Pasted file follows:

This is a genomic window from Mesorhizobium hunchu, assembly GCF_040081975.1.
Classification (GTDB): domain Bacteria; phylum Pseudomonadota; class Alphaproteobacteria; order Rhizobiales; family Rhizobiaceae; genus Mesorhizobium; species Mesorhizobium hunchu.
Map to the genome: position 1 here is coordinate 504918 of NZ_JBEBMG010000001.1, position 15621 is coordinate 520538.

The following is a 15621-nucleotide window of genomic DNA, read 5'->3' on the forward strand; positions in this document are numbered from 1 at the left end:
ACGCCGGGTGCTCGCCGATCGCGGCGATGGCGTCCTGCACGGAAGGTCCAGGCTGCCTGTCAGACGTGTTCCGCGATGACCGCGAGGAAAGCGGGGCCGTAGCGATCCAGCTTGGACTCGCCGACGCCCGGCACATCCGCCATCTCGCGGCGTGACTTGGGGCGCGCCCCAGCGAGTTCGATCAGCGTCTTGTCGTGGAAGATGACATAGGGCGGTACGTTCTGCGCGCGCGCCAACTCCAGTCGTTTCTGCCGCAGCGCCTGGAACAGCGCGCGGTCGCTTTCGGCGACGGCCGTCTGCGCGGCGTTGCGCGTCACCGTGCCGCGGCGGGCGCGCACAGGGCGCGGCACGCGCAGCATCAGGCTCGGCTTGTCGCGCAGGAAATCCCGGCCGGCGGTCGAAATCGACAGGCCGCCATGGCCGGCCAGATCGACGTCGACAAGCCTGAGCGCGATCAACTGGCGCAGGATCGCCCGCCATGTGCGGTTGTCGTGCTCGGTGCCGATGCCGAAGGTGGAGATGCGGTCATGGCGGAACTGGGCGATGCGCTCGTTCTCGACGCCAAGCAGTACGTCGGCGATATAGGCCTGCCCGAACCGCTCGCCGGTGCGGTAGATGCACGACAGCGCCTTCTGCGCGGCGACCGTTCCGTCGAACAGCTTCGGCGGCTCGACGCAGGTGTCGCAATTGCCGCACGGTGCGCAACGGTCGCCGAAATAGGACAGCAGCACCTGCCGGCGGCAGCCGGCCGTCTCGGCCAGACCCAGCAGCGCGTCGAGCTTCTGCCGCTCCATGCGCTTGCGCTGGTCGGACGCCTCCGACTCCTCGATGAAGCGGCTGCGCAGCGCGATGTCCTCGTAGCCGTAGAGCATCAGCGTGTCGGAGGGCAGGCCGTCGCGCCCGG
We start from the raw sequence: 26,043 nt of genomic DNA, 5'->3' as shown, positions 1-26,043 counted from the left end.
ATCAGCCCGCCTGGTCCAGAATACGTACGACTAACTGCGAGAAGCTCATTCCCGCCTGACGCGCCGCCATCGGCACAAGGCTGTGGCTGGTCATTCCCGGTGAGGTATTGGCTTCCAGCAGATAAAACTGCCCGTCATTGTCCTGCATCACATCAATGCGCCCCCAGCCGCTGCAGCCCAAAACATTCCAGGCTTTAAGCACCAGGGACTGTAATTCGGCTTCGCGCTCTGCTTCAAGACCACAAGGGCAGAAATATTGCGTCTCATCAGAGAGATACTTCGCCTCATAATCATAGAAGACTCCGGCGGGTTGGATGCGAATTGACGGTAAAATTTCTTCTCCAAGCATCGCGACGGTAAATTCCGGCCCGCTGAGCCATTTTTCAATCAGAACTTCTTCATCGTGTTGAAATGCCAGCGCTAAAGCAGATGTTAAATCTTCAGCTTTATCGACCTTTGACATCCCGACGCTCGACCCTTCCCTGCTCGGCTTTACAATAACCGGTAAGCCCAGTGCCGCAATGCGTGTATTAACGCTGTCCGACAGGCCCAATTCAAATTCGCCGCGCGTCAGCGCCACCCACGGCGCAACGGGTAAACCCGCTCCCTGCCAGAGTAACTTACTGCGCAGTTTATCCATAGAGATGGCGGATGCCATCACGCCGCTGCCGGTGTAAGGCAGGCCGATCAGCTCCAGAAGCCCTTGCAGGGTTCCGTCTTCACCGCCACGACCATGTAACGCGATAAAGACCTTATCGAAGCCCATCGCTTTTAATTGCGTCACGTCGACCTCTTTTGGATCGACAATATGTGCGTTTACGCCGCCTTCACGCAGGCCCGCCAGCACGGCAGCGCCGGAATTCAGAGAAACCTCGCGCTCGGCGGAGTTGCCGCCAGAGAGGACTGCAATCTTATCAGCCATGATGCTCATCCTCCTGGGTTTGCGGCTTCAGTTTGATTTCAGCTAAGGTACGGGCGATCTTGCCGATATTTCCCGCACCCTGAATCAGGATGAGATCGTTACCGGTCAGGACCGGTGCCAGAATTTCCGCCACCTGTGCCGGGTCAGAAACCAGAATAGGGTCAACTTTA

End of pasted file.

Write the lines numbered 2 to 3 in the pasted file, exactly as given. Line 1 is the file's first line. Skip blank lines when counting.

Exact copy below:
Classification (GTDB): domain Bacteria; phylum Pseudomonadota; class Alphaproteobacteria; order Rhizobiales; family Rhizobiaceae; genus Mesorhizobium; species Mesorhizobium hunchu.
Map to the genome: position 1 here is coordinate 504918 of NZ_JBEBMG010000001.1, position 15621 is coordinate 520538.